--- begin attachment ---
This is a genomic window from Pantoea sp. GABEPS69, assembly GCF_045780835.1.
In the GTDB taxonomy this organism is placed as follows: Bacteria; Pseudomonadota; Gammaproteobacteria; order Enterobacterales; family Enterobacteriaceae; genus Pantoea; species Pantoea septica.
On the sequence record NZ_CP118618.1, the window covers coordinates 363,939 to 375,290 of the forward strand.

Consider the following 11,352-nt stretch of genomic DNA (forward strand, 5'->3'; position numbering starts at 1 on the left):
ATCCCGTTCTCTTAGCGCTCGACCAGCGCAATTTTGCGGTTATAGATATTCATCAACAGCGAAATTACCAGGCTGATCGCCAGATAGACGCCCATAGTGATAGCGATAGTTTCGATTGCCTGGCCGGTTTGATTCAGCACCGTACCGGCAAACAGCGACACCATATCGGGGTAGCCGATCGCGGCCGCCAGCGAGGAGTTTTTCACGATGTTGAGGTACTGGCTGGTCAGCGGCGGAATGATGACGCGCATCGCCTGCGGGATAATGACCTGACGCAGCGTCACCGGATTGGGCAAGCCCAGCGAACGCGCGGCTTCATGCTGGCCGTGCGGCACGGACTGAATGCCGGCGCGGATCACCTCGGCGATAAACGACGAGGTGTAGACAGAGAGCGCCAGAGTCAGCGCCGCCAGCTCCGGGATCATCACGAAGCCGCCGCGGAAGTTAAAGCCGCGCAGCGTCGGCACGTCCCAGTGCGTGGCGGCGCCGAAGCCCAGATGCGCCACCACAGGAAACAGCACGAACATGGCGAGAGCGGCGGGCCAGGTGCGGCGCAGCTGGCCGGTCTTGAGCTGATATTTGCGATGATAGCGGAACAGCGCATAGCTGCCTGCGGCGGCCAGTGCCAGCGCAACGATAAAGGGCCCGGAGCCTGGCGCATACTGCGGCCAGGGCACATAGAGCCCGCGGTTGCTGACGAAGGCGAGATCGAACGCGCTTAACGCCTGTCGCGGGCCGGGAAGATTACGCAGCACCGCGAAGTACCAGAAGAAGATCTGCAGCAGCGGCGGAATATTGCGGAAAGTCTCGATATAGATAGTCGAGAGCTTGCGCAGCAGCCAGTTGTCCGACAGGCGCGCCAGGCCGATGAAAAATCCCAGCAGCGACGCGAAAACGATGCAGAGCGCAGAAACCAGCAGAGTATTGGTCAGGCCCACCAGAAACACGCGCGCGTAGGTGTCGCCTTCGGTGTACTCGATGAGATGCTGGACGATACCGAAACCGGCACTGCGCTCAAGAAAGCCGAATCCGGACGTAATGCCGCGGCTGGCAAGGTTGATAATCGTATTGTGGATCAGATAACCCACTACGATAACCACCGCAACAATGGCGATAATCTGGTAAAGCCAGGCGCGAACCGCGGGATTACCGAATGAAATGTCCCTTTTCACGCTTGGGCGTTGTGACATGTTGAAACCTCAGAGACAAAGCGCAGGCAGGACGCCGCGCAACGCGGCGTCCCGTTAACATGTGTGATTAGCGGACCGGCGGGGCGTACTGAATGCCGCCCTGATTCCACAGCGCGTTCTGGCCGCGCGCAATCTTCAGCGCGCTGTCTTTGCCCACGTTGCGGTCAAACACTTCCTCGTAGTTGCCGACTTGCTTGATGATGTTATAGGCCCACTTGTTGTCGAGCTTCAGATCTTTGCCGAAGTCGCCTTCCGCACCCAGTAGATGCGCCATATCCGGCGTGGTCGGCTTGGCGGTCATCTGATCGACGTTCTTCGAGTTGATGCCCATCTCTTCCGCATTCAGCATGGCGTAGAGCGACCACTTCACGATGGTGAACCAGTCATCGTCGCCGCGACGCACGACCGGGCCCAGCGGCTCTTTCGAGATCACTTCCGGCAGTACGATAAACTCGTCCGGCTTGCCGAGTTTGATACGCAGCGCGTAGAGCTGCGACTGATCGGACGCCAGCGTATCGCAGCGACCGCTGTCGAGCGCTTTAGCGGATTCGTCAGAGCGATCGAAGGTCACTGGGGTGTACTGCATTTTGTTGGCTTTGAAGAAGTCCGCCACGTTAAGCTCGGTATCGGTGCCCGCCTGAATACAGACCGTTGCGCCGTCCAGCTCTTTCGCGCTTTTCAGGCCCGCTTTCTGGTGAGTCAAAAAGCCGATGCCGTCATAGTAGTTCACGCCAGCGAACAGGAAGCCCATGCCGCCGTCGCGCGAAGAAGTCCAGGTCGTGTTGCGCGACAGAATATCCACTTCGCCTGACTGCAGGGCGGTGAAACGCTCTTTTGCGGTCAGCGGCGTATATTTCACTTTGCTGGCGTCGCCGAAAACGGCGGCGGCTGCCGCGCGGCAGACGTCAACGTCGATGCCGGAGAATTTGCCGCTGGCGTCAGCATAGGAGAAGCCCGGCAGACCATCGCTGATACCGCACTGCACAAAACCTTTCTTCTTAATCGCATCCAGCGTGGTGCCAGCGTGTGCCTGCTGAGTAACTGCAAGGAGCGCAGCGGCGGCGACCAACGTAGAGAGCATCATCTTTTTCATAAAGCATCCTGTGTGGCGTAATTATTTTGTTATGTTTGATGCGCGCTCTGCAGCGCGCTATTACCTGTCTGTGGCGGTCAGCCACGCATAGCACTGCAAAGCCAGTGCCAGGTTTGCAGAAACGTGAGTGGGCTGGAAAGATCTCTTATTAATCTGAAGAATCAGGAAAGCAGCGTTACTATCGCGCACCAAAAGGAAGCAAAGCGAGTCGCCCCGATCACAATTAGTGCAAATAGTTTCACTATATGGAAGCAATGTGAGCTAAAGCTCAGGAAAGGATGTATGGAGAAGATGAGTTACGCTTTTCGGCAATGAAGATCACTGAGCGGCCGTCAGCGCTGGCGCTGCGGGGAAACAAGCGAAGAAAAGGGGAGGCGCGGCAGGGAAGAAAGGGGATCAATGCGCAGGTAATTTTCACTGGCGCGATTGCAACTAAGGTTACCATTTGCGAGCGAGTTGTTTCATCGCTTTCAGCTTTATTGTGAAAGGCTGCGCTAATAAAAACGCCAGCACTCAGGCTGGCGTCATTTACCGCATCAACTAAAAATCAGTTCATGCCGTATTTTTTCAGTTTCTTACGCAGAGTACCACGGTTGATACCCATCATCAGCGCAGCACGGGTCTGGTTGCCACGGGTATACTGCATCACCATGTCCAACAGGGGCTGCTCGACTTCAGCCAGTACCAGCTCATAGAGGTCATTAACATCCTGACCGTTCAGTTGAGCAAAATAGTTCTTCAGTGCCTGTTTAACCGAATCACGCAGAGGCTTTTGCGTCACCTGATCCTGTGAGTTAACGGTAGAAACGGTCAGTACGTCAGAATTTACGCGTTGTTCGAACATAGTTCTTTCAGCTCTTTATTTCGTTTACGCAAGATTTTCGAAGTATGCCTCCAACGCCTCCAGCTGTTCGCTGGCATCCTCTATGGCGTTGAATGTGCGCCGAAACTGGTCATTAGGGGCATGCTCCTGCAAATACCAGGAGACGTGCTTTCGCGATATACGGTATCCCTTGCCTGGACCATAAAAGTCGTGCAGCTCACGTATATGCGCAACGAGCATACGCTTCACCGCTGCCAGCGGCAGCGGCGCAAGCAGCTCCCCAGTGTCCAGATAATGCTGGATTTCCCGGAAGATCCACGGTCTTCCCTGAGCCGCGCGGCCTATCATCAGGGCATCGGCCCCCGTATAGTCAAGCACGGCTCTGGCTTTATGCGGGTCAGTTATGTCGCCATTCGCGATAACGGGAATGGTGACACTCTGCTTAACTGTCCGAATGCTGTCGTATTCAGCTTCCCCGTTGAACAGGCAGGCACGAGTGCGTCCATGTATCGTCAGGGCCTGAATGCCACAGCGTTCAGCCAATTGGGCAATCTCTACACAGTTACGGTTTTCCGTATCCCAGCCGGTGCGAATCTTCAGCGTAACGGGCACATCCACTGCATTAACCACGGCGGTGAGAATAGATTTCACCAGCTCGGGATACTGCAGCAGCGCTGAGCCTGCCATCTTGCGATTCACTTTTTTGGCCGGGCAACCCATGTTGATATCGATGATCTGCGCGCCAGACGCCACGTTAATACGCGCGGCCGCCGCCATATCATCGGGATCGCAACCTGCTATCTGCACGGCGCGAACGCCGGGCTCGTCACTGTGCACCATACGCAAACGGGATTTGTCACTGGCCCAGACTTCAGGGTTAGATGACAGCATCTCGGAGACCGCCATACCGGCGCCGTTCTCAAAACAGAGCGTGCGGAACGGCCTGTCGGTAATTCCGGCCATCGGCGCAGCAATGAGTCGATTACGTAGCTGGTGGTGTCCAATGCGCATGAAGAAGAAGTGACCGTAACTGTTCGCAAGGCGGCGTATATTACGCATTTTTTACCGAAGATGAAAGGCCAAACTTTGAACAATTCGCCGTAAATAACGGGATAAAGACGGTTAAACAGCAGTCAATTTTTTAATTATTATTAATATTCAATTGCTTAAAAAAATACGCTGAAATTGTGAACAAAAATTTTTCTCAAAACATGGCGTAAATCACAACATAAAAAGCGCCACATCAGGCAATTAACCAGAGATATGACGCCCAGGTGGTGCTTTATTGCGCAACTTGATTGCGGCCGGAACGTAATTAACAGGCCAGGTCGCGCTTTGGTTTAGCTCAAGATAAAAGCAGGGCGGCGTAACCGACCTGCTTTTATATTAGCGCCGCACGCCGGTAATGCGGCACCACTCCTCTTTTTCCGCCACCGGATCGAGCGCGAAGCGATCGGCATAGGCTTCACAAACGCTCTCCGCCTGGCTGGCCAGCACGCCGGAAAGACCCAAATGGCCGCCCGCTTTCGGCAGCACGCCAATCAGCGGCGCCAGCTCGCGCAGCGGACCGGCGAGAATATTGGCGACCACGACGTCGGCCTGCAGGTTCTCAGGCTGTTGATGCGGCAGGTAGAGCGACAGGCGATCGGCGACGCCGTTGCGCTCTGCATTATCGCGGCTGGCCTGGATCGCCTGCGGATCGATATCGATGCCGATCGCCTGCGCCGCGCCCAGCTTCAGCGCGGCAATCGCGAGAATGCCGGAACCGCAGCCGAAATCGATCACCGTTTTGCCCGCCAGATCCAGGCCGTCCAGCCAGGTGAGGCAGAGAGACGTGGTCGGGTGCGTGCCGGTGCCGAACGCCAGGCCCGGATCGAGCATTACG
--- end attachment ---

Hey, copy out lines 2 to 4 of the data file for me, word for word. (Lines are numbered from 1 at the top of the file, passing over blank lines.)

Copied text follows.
In the GTDB taxonomy this organism is placed as follows: Bacteria; Pseudomonadota; Gammaproteobacteria; order Enterobacterales; family Enterobacteriaceae; genus Pantoea; species Pantoea septica.
On the sequence record NZ_CP118618.1, the window covers coordinates 363,939 to 375,290 of the forward strand.

Consider the following 11,352-nt stretch of genomic DNA (forward strand, 5'->3'; position numbering starts at 1 on the left):